Author: David Batashvili, Research Fellow of Rondeli Foundation
People use different names to characterize the present mode of interaction between Russia and the West. Some call it Cold War 2.0. Edward Lucas, in his 2014 book, refers to it as the New Cold War. Use of specific name is a matter of taste and opinion, but the ongoing geopolitical competition is a fact of life. Call it what you want, the essence remains the same: the key grand strategic goals of Russia under its present regime are incompatible with those of the United States and major European powers, in addition to Russia’s embattled neighbors who resist its re-expansion.
As a result, these two camps – Russia and those who oppose its expansionism – are systematically engaged in activities that aim at preventing the other side from achieving its goals. And they will keep being so engaged. This confrontation is not going anywhere anytime soon.
Russia wants to control its neighbors and restore its empire in some new form. It also wants to be one of the central powers in a new “multipolar” world order it seeks to facilitate. What inhabitants of the Kremlin mean by this in practical terms is a world divided into several geographic spheres of influence, much like it was on the eve of World War I, where the dominating power controls the fate of nations within its sphere, irrespective of empty formalities like those nations’ sovereignty.
This would mean the end of the world that the West successfully fought for in the apocalyptic conflagration of World War II, and the long morally exhausting struggle of the Cold War. Despite strategic confusion in the West, it will not concede such outcome easily. The West and the present rulers in Moscow simply need two very different worlds to thrive in. This fact has made the struggle between them inevitable. Like in most other historic competitions of similar kind and scale, eventually one side will win and the other will lose.
The Cold War offers some useful insights into how the competition against the regime that sits in the Kremlin can be won. It is true that there are countless differences between the Cold War and the present geopolitical struggle. Yet the basic structure of the confrontation is similar. It is waged without either side wishing to end up in a direct great power war with another. Instead, Russia employs aggression against smaller players, proxy warfare and political influence operations. Meanwhile, the major Western states give support to Russia’s neighbors who try to retain their sovereignty. The rest of the struggle is conducted by both sides in the realms of covert activities, diplomatic moves and economic measures.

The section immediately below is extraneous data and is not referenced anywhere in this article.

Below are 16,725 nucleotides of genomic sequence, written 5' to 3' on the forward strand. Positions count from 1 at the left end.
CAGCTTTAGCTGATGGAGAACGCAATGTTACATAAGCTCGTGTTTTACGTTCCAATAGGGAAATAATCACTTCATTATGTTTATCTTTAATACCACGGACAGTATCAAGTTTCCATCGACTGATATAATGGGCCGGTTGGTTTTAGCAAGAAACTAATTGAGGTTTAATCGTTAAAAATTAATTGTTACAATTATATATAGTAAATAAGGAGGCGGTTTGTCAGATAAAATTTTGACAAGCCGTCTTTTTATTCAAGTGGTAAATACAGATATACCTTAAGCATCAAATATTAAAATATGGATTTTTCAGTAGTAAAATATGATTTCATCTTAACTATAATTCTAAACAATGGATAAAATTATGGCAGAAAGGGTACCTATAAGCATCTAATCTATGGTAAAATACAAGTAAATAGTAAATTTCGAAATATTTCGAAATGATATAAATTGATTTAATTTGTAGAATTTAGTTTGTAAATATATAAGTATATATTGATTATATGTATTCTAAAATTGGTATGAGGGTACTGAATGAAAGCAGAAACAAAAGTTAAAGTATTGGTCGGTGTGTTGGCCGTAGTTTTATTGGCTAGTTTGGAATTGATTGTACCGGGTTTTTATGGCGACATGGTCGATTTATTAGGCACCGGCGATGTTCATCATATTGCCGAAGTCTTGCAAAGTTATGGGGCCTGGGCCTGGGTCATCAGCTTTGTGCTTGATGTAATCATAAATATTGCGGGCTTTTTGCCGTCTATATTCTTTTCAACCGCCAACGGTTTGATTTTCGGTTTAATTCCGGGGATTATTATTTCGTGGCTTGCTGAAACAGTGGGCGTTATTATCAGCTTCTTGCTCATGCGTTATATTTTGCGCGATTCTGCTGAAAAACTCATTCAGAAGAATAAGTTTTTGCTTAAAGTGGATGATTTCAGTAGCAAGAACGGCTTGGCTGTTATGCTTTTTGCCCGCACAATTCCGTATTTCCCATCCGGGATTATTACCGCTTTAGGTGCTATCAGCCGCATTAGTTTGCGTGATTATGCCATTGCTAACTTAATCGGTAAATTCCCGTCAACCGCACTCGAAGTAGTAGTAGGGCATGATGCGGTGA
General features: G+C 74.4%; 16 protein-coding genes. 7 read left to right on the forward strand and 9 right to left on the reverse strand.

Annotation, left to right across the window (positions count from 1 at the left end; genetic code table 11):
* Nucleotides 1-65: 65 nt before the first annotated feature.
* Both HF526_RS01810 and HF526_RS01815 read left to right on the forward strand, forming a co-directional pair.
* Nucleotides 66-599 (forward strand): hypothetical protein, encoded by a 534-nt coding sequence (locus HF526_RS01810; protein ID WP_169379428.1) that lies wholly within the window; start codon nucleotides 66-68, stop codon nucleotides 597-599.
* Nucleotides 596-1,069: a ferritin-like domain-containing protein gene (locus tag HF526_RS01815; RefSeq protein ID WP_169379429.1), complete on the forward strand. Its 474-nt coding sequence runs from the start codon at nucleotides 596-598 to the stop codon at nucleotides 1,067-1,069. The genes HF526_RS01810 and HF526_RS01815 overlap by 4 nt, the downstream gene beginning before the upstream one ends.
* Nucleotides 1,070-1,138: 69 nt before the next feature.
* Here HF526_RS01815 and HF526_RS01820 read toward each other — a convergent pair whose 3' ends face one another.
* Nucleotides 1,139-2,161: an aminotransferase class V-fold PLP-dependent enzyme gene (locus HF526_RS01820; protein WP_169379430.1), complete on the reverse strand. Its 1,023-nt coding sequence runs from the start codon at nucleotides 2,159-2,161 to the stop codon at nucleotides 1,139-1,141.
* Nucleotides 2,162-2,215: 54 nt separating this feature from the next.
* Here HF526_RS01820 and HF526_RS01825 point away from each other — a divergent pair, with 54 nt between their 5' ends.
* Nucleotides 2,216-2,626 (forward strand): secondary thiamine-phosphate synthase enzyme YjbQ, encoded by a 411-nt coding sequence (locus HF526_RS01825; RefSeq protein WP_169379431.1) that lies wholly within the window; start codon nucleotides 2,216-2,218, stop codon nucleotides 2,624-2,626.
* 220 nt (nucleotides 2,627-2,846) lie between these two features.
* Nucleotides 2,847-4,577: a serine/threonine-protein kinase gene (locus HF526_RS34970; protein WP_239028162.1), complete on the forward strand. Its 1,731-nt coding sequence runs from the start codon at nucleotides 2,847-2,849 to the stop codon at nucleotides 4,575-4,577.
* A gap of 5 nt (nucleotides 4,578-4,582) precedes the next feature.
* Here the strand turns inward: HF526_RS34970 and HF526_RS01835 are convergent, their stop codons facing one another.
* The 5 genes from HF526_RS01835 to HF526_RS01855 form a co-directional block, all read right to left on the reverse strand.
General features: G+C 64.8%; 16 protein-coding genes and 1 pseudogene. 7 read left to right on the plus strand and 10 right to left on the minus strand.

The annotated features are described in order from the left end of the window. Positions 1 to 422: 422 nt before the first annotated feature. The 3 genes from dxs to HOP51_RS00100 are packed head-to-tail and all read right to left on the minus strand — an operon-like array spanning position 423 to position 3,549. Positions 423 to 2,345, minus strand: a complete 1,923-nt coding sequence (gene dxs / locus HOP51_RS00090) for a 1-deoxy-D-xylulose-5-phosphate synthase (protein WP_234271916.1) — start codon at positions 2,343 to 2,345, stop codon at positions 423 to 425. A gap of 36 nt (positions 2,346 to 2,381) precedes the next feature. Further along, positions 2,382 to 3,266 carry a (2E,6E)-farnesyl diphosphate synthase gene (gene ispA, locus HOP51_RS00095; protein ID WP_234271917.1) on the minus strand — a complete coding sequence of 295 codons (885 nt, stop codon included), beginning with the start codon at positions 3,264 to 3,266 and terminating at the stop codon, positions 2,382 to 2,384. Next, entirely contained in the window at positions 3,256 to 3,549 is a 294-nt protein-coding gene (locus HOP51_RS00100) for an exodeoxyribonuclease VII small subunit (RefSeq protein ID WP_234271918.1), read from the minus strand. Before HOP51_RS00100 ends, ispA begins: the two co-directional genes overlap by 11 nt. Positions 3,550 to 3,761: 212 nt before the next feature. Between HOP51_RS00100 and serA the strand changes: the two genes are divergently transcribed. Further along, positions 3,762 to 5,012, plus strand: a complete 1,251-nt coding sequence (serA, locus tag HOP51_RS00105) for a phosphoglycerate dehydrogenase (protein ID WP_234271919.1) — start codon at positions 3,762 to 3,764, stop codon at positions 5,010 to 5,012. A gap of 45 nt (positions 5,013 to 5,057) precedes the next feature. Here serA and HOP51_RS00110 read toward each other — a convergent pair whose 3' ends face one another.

The West did not win the Cold War with some successful aggressive action. Far from it. The military situation during the Cold War was basically a stalemate. In terms of global influence, both sides kept winning or losing one country or another, on various continents all over the planet. In the covert realm, the communist infiltration of the Western nations was much more extensive than vice versa. In other words, the West did not enjoy any decisive conventional advantage over the Soviet Union.
The democratic camp won the Cold War because its political and economic system was fundamentally healthy, while the Soviet one was fundamentally unsustainable.
Bread line in the late USSR
Why the Present Russian Regime Is Going to Lose
Moscow’s kleptocracy of today is not sustainable either. The regime, all its high-level functionaries, all its associates, and Putin personally, are deeply, thoroughly corrupt. Infrastructural underdevelopment in this huge country is profound. The economy is stagnating. And the regime is utterly incapable to apply the reforms necessary to change this state of affairs, because any such reform requires getting rid of the all-encompassing corruption, which is equivalent to getting rid of the regime itself, since corruption is its very essence.
The crucial, decisive factor is that the Russian people have no chance to change their rulers through elections, because no real elections are held. However intensely might some people hate their government in a democracy, they know that already there is scheduled the next election, when they will get a chance to put someone else into the nation’s main offices. The Russians know no such thing. The regime, therefore, has no democratic legitimacy.
It does have legitimacy of another kind – like other authoritarianisms, it retains many supporters as long as it is generally deemed successful. Putin’s messaging inside Russia aims at portraying his rule as a success story. But it is becoming less and less convincing in the eyes of the Russians. The combination of lower oil prices and sanctions is gradually taking its toll, with the rapid economic growth of Putin’s earlier years having become a thing of the past.